We only have so much time in the day, and to devote it to something you already know you’re not going to enjoy when it is not necessary to do so is rather silly. That’s why this is a rather different installment of Finally Watched because I actually didn’t…because a half hour in (with ad breaks) I just couldn’t get into it enough to even do a proper review. That’s how boring The Legend Of The Lone Ranger was, and that makes me sad.
When I was a kid the movie did a tie-in with General Mills cereals, including one of my top 3 cereals, Cheerios. I don’t remember if it was a pack-in or a mail-away promo but you got a poster, a cheap mask, a cheap badge with a rather neat way of staying on without a pin, and a certificate of being one of the Ranger’s buds. I didn’t get the chance to see the movie but always wanted to. A couple of weeks ago it aired on TV, I think on INSP, and my dad and I sat down to watch it…and gave up 30 minutes in. I wanted to finish watching anyway for the sake of the review. I’ve reviewed movies I don’t like but sat through to the end. With my media backlogs and trying to keep my posting schedule on course (when I remember to program the time correctly in the auto-scheduler) I just couldn’t bring myself to do this one, and I hear I’m not missing out.
So no, this isn’t a review of the full movie. Maybe it gets better but when you lose me this early I have to doubt it. Instead, here’s why I couldn’t finally watch The Legend Of The Lone Ranger.
With a PG rating, a run time of 1hr, 38 minutes in theaters, and a budget of $18,000,000, the movie only made $12,617,845 according to IMDB. Critics were not kind to the movie and when you hear the stories of the behind the scenes you really aren’t surprised. The problem starts right at the top with Jack Wrather, who had purchased the TV show rights back in the 1950s, restoring Clayton Moore to the role and putting the show in color after Moore had been replaced by John Hart, to the negative response of fans. Hart is okay in the role but he’s so different from Moore in voice and personality (Hart’s voice is deeper and Moore had more time to find his character after four seasons) that it’s really jarring. To TV fans Moore was the Lone Ranger, a character originally created for radio dramas. In fact, John Reid, the man behind the mask, used to be an ancestor of Britt Reid, the Green Hornet, until the rights for both characters went in different directions.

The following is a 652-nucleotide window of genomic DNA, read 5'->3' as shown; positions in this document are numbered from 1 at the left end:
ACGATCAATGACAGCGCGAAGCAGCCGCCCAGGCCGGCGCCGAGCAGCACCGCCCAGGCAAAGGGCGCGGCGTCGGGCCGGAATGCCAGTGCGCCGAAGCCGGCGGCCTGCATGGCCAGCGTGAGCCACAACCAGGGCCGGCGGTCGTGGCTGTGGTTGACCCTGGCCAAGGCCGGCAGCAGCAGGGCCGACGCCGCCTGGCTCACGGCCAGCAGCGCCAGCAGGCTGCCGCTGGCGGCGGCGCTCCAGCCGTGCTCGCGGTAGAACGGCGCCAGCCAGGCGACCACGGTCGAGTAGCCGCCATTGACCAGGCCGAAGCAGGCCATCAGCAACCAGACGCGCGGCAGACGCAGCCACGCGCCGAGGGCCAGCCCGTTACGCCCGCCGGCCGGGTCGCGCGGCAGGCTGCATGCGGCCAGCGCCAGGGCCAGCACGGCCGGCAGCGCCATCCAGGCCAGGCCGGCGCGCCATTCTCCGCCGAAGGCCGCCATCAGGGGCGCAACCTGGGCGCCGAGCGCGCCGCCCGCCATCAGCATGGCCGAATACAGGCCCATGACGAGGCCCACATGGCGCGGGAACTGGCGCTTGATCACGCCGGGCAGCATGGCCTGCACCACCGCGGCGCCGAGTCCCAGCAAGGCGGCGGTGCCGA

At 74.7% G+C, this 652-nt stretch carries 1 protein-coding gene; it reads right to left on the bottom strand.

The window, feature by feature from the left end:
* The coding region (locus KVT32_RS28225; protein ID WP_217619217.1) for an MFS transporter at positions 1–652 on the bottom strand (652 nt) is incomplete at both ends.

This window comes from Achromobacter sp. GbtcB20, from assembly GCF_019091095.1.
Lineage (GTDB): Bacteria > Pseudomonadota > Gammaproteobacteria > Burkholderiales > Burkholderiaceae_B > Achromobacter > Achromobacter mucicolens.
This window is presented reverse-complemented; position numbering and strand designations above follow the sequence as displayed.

The “man behind the mask” seemed to be Wrather’s intention with this reboot. He had moved the show to movies after not liking dealing with networks. (I read an article about the movie on Texas Monthly but be warned it’s one of those sites they give you a couple of free reads and then you have to give them money to keep using. This was my one of two.) However, this is the part where the movie kind of earns some infamy as it’s been referenced as recent as Scooby-Doo: Mask Of The Blue Falcon. Clayton Moore had been going around wearing the mask to build on his fame and, so he claims, remind people of classic heroes in the post-Vietnam and post-Watergate world. Wrather, who is kind of a flake really, wanted a clean start, and basically forced Moore in court to stop wearing the mask, singing autographs as “The Masked Man” (one of the Lone Ranger’s nicknames) and wearing sunglasses reminiscent of the Ranger’s iconic mask. Then he made the movie…and I like to think karma came to shove a silver bullet someplace dark.
The treatment of Moore was already bad press and I guess Hollywood learned something and just let Adam West talk when they made Tim Burton’s Batman despite a tone closer to the Bronze Age (though ending up a template for the 90s “Dark Age” along with The Dark Knight Returns). They also hired an actual Native American actor, Michael Horse, who had misgivings despite treatment of “Injuns” in westerns (though Jay Silverheels, also Native American, faired well in the role–they even had a Native American in the Lone Ranger cartoon from Filmation…was Johnny Depp the first non-Native Tonto?) but the money was good and he ended up having fun. Apparently Tonto was also well-handled but I didn’t get past kid Tonto so I can’t confirm that.